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One month on: It’s neither their way nor the ‘highway’


For a month now, pubs and bars in otherwise busy areas like MG Road, Church Street, Brigade Road and parts of Indiranagar and Koramangala have worn a deserted look. This followed the Supreme Courtorder that banned liquor shops within 500 metres on either side of national and state highways. Soon after, the SC said that roads within the city can be denotified as national highways, and on July 11, it dismissed a petition challenging the Chandigarh administration’s decision to denotify national and state highways and convert them to district roads, paving the way for other states exploring means to get around the ban. Despite this, the situation in Karnataka is still grim. We had reported on July 2, 2017 that many establishments were not only worried about loss of revenue, but also the loss of labour as a result of the inevitable dip in business. And though most restaurateurs seemed upbeat about the possibility of a quick resolution back then, the mood has changed.

“Things have gone from bad to worse. We had hopes of the issue being resolved quickly. Many of us even submitted a petition to the chief minister, who said that he will take care of it. But nothing has happened. It’s frustrating, as there is no news of any progress. The excise department keeps saying that something will happen in the next week or over the weekend, but no one seems to care. Close to 700 establishments in the city are hit, but there is no sense of urgency, which one would expect,” says Dilip Nair, director of operations, House of Commons.

When it comes to retaining staff, Dilip says that it has become a matter of the benevolence of the entrepreneur, who has been paying salary from his own pocket. “Since the past month we have been selling only food and soft drinks at the Brigade Road venue and our revenue has reduced by 90%. Regardless of how well the business does, we have certain monthly expenses that have to be met, such as rent and salary. We haven’t let go of any staff yet and are not looking at new venues, all because we are taking what the CM has promised (that the issue will be resolved) at face value,” he says.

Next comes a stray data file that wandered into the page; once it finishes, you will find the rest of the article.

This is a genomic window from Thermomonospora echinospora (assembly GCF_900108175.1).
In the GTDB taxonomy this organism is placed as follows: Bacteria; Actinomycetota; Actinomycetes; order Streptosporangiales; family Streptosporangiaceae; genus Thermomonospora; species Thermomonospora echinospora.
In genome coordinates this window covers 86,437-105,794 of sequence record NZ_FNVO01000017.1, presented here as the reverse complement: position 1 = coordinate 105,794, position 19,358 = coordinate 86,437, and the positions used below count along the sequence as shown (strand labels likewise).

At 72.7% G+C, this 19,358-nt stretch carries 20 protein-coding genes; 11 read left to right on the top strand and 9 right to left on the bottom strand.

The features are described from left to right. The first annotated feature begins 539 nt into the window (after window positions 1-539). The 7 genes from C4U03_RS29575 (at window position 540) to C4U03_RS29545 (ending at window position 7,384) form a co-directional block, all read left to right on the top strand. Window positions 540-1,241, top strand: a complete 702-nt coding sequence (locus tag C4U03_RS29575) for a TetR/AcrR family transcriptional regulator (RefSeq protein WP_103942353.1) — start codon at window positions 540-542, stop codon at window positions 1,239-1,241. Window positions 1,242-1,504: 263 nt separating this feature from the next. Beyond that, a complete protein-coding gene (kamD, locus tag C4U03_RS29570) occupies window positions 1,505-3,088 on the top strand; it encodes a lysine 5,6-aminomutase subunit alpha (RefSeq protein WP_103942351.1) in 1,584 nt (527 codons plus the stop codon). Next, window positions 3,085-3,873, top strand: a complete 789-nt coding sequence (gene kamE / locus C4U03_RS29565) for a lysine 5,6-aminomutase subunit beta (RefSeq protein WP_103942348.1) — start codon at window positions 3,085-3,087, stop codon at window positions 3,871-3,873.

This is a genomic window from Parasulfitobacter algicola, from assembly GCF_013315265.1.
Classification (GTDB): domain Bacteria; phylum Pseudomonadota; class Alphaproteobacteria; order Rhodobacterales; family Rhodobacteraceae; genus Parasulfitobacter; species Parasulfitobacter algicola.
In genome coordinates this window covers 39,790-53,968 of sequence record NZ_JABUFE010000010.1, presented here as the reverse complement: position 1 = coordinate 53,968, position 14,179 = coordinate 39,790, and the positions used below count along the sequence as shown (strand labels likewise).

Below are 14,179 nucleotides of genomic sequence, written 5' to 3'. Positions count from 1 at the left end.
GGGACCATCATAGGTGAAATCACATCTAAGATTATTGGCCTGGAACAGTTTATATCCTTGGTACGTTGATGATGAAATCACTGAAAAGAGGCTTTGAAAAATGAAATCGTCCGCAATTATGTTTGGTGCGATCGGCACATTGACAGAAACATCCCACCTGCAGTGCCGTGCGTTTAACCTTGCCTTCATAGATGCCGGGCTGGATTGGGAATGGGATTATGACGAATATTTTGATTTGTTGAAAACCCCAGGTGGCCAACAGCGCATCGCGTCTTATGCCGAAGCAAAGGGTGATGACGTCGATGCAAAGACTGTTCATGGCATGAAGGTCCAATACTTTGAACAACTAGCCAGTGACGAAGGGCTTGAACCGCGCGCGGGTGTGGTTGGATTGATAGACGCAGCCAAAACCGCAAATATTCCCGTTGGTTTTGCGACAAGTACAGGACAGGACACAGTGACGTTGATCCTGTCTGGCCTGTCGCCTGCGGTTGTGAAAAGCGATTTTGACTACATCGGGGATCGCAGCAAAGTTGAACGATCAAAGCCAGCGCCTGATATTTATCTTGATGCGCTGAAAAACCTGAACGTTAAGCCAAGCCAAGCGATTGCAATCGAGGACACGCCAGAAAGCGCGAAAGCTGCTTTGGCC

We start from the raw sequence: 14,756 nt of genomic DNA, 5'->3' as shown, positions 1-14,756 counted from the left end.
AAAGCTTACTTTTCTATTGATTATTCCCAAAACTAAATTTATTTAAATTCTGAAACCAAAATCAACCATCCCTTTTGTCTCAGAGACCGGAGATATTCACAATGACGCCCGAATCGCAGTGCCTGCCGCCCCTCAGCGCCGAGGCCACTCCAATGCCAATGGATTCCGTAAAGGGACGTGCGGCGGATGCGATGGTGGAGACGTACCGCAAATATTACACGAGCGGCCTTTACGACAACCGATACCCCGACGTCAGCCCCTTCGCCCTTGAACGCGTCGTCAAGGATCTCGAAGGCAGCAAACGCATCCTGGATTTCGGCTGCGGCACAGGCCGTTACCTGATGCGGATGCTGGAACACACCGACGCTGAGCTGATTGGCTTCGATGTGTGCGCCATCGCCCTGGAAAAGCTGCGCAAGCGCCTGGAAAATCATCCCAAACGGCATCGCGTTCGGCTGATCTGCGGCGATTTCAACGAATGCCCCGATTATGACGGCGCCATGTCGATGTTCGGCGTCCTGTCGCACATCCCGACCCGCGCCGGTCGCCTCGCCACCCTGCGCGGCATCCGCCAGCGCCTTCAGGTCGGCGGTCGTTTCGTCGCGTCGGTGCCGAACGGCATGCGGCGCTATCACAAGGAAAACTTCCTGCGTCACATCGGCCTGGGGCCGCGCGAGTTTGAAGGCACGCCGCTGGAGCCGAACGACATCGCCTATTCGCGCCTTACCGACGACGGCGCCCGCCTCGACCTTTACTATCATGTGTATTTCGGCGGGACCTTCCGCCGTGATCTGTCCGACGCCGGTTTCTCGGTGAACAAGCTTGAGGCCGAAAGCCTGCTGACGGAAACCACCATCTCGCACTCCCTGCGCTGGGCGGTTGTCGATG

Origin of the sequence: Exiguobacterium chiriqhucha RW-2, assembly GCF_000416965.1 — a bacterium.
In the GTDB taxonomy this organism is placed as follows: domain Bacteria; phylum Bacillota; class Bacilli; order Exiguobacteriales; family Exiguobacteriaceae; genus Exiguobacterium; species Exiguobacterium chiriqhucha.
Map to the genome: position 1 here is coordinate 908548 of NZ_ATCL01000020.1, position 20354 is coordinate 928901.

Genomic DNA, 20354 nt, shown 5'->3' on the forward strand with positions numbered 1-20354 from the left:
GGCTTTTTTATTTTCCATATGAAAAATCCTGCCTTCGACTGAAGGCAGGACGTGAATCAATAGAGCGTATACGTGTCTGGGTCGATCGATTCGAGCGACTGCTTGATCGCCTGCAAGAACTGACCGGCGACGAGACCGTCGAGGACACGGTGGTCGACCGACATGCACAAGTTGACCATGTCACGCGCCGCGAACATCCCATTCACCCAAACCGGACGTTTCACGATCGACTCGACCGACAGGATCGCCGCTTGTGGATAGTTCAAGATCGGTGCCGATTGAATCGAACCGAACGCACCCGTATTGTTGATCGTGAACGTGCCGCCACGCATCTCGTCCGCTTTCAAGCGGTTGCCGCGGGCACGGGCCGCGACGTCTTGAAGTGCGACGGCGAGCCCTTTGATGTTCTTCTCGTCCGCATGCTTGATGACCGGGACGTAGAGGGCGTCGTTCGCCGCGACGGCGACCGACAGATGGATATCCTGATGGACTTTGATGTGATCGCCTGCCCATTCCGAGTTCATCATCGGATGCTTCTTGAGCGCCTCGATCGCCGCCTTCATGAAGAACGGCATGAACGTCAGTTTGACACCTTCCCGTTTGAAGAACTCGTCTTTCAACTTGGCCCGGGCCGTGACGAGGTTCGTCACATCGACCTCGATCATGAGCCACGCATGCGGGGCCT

Even venues that are not primarily watering holes are bearing the brunt. Amith, operations manager, blue FROG, says, “Even though music is our main focus and alcohol is only ancillary, business has still taken a hit due to the ban. This was expected, as liquor is part of the entire experience at the venue.”

While the focus is on food at Cafe Felix, the restaurant and bar has also been hit since the ban. “The liquor ban has affected us, since we operate a restaurant as well as a terrace bar. While food is our main focus, alcohol sales are important for the terrace bar. We’ve seen 50% dip in sales over the last month,” says owner Rishad Nathan.


The situation is so grim that the moment you enter a pub in the CBD, the first thing you are told, even without asking anything, is a dry, ‘We don’t serve alcohol here’. Nelson (name changed), manager of a once-happening pub on Church Street, says, “We are very close to shutting shop and vacating the premises. How can you expect businesses modeled on alcohol to survive if they ban it altogether? That too in a prime location like Church Street, where rentals are sky high. We’ve had to let go of most of our staff. Early last month, people who weren’t aware of the ban used to visit and end up eating here on that pretext. But now, everyone knows about it, so no one even makes plans to visit this part of town.”



Riyaaz Amlani, president, National Restaurant Association of India, says that the issues could be easily resolved, but the government just does not seem to be interested in doing anything about it. “Staff is being laid off every day and business has been hit hard, and all because the state government is hesitant to carry out the clerical job of denotifying roads running through the city as highways. It is a simple matter for the government. We are now going to approach the court and let it direct the government to act,” he says.

Source: Times of India

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